Enjoying Fresh Roasted Cocoa

Roasting cocoa fills your home with an amazing aroma!

But what do you do with your fresh home-roasted cocoa?

While there are many similarities between home roasting coffee and home roasting cacao, most people are stumped about what to do with the cocoa they produce?

When you roast coffee, you know you will brew it. How do you enjoy fresh roasted cocoa, though? Cocoa, as it comes from your Behmor or home oven, is far from a finished product. Or is it?

Here’s our favorite things to do with fresh cocoa beans:

  1. Eat Cocoa Beans! Actually, I really enjoy peeling and eating just-roasted cocoa beans. They are bitter, yes, but delicious and be warned quite addictive.
  2. Crush the Cocoa Beans and Brew Them! While it may be a more basic beverage than hot chocolate, it is easy to make cocoa tea. In fact, with a small amount of sugar and cream or heavy milk, you will have a delicious hot cocoa experience and then some! (See our instructions below)
  3. Make a Mocha! You can add crushed cocoa beans, also known as nibs, to your coffee brewing process. While I think cocoa beans benefit from a hotter water temperature and full immersion technique (like French Press) you will definitely taste the coffee and chocolate in your brew!
  4. Use Fresh Ground Cocoa Powder in Desserts and Dishes! Using a food processor, blender or mortar and pestle, you can create an amazing ingredient for mole sauce, spice rubs, desserts and other side dishes!
  5. Chocolate Making: This involves quite a few steps and goes way beyond our experience. Personally I haven’t even attempted any form of chocolate confectionary, but there are great sites, resources, blogs and more blogs to guide you if you get into this.

Winnowing & Grinding

Winnowing is the process of removing the outer shell of the cocoa bean. I peel cocoa beans when I eat them, but actually leave the skin on for some other processes. It seems to improve the cup with brewed cocoa tea, for example. A course grind of the whole bean includes more extractable solids which will lead to a stronger brew in the cup.

Grinding Techniques

  • Mortar & Pestle – This is the tool to use if you have one kicking around your house. I didn’t kill myself trying to grind super fine. I simply used medium pressure for about 30 seconds, which yielded a rather course grind with large separation of particle size.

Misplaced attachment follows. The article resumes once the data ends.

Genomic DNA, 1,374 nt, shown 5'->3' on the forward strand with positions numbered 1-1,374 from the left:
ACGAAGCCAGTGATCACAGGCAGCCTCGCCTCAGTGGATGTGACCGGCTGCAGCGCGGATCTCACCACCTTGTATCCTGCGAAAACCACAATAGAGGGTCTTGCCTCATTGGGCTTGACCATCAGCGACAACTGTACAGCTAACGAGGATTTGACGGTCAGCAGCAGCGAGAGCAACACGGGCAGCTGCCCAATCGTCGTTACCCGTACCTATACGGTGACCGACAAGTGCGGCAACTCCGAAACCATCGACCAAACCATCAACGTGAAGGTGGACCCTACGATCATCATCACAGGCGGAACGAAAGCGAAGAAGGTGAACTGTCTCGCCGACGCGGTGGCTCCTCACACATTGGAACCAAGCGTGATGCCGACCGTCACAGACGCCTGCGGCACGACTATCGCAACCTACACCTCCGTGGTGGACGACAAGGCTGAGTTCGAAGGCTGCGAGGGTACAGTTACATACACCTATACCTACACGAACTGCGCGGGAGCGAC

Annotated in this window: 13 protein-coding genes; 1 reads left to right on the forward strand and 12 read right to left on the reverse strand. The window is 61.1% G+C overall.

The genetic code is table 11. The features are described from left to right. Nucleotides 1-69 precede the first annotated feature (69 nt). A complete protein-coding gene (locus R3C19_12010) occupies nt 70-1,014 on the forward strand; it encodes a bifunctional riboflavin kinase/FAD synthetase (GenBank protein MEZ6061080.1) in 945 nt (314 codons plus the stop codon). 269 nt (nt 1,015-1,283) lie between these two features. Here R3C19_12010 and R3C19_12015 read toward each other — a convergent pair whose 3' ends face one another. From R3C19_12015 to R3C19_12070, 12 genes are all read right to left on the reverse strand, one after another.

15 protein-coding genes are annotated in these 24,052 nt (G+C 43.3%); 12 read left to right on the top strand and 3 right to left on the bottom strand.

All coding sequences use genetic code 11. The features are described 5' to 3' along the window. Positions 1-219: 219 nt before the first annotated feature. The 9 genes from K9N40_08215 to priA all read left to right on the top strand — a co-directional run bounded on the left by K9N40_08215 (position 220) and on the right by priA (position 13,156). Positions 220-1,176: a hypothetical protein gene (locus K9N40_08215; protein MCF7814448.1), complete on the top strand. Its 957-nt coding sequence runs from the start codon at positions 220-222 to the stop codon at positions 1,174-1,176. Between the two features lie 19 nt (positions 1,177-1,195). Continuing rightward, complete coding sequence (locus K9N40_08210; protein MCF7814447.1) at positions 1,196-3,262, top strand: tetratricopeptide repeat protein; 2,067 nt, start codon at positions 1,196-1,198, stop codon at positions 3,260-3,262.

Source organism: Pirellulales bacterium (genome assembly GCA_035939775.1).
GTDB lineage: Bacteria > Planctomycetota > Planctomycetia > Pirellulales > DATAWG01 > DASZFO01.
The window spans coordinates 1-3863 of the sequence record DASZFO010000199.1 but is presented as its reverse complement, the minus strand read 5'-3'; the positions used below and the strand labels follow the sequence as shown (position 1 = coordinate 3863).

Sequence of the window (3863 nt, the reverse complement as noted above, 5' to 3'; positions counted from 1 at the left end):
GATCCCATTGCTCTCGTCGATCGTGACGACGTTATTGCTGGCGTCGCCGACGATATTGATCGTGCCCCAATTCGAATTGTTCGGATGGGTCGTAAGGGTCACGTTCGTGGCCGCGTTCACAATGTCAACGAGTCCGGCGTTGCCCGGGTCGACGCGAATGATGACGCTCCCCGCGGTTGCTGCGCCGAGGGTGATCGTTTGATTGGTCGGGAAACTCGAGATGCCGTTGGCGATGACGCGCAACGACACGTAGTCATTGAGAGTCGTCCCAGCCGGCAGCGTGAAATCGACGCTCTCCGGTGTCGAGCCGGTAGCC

• Food Processor/Chopper/Blender – I happen to have an old Ninja Chopper in a drawer and it works amazingly well for cocoa beans.
  • Blade grinder – I used the Bodum Bistro grinder which is much easier and more consistent than hand grinding in a mortar. But, as it can with coffee, it tends to cake under the blade. It works, but not as well as a chopper / blender. I pulse ground for about 10 seconds, looking for a course kosher salt texture. This resulted in less body and extraction when using a finer grind.
  • Burr grinder – We do not recommend using any burr grinder. Cacao beans contain a high fat content (50% versus around 14% in coffee), so the friction created by the burrs will result in binding and quickly create quite a mess.

Brewing

Brewing cocoa is made from whole ground roasted cocoa beans; A course grind as well as the inclusion of the husk will lead to a stronger brew in the cup. Note that it is more of a cocoa tea than a classic “hot chocolate.” There are much less extractable flavors in cocoa than coffee, but more is not particularly better. Brew times should be between 4 and 5 minutes since longer time results in more astringent flavors.

I attempted many different variations of this recipe. I tried multiple brewing methods, water temperatures, brew ratios and times, agitation styles…Given the amount of variables that each individual may face, I thought it best to give the findings from what method yielded the best results for us.

Tools:

  • Sauce pan
  • Your grinder of choice (don’t use a burr grinder!)
  • Spoon for stirring
  • A French Press or other sieve for filtration (Paper filters tend to clog)
  • Timer
  • Clean vessel to pour into

I used 17g of ground cocoa to 150mL water which can be translated to about 2 tablespoons per 8 ounces of water. For this recipe, I used 68g of ground cocoa to 600mL of water.

Preparation for 2-3 cups:

  1. Weigh out 600ml (20 oz) of water and start to boil. Keep at a low simmer.